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49 Cards in this Set

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Budget committee  -9
A group of key managers who are responsible for overall policy matters relating to the budget program and for coordinating the preparation of the budget.
Budget  -9
A detailed plan for the acquisition and use of financial and other resources over a specified time period.
Cash budget  -9
A detailed plan showing how cash resources will be acquired and used over some specific time period.
Continuous budget  -9
A 12-month budget that rolls forward one month as the current month is completed.
Control  -9
Those steps taken by management to increase the likelihood that the objectives set down at the planning stage are attained and that all parts of the organization are working together toward that goal.
Direct labor budget  -9
A detailed plan showing labor requirements over some specific time period.
Direct materials budget  -9
A detailed plan showing the amount of raw materials that must be purchased during a period to meet both production and inventory needs.
Ending finished goods inventory budget  -9
A budget showing the dollar amount of unsold finished goods inventory that will appear on the ending balance sheet.
Manufacturing overhead budget  -9
A detailed plan showing the production costs, other than direct materials and direct labor, that will be incurred over a specified time period.
Master budget  -9
A summary of a company's plans in which specific targets are set for sales, production, distribution, and financing activities and that generally culminates in a cash budget, budgeted income statement, and budgeted balance sheet.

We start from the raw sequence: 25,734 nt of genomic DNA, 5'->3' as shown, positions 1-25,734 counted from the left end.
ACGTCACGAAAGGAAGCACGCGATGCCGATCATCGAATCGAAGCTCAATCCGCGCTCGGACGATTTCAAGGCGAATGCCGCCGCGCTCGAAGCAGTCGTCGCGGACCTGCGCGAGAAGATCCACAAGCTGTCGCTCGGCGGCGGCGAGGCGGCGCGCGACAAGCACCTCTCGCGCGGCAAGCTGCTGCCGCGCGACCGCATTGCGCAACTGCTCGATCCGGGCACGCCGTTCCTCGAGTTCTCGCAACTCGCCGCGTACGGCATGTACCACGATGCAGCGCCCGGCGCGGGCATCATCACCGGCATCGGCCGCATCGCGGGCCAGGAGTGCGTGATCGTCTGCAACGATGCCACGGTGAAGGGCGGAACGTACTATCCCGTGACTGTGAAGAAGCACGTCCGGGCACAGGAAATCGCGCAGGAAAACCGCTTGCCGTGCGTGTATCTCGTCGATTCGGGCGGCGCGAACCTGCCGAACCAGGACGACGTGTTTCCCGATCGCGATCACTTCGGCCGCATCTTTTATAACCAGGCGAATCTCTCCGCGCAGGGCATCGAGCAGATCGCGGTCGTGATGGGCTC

Material requirements planning (MRP)  -9
An operations management tool that uses a computer to help manage materials and inventories.
Merchandise purchases budget  -9
A budget used by a merchandising company that shows the amount of goods that must be purchased from suppliers during the period.
Participative budget  -9
See Self-imposed budget.
Perpetual budget  -9
See Continuous budget.
Planning  -9
Developing objectives and preparing budgets to achieve those objectives.
Production budget  -9
A detailed plan showing the number of units that must be produced during a period in order to meet both sales and inventory needs.
Responsibility accounting  -9
A system of accountability in which managers are held responsible for those items of revenue and cost—and only those items—over which the manager can exert significant control. The managers are held responsible for differences between budgeted and actual results.
Sales budget  -9
A detailed schedule showing the expected sales for coming periods; these sales are typically expressed in both dollars and units.
Self-imposed budget  -9
A method of preparing budgets in which managers prepare their own budgets. These budgets are then reviewed by the manager's supervisor, and any issues are resolved by mutual agreement.
Selling and administrative expense budget  -9
A detailed schedule of planned expenses that will be incurred in areas other than manufacturing during a budget period.
Zero-based budget  -9
A method of budgeting in which managers are required to justify all costs as if the programs involved were being proposed for the first time.
Balanced scorecard  -10
An integrated set of performance measures that is derived from and supports the organization's strategy.
Bill of materials  -10
A listing of the amount of each type of material required to make a unit of product.
Delivery cycle time  -10
The elapsed time from receipt of a customer order to when the completed goods are shipped.
Ideal standards  -10
Standards that allow for no machine breakdowns or other work interruptions and that require peak efficiency at all times.
Labor efficiency variance  -10
A measure of the difference between the actual hours taken to complete a task and the standard hours allowed, multiplied by the standard hourly labor rate.
Labor rate variance  -10
A measure of the difference between the actual hourly labor rate and the standard rate, multiplied by the number of hours worked during the period.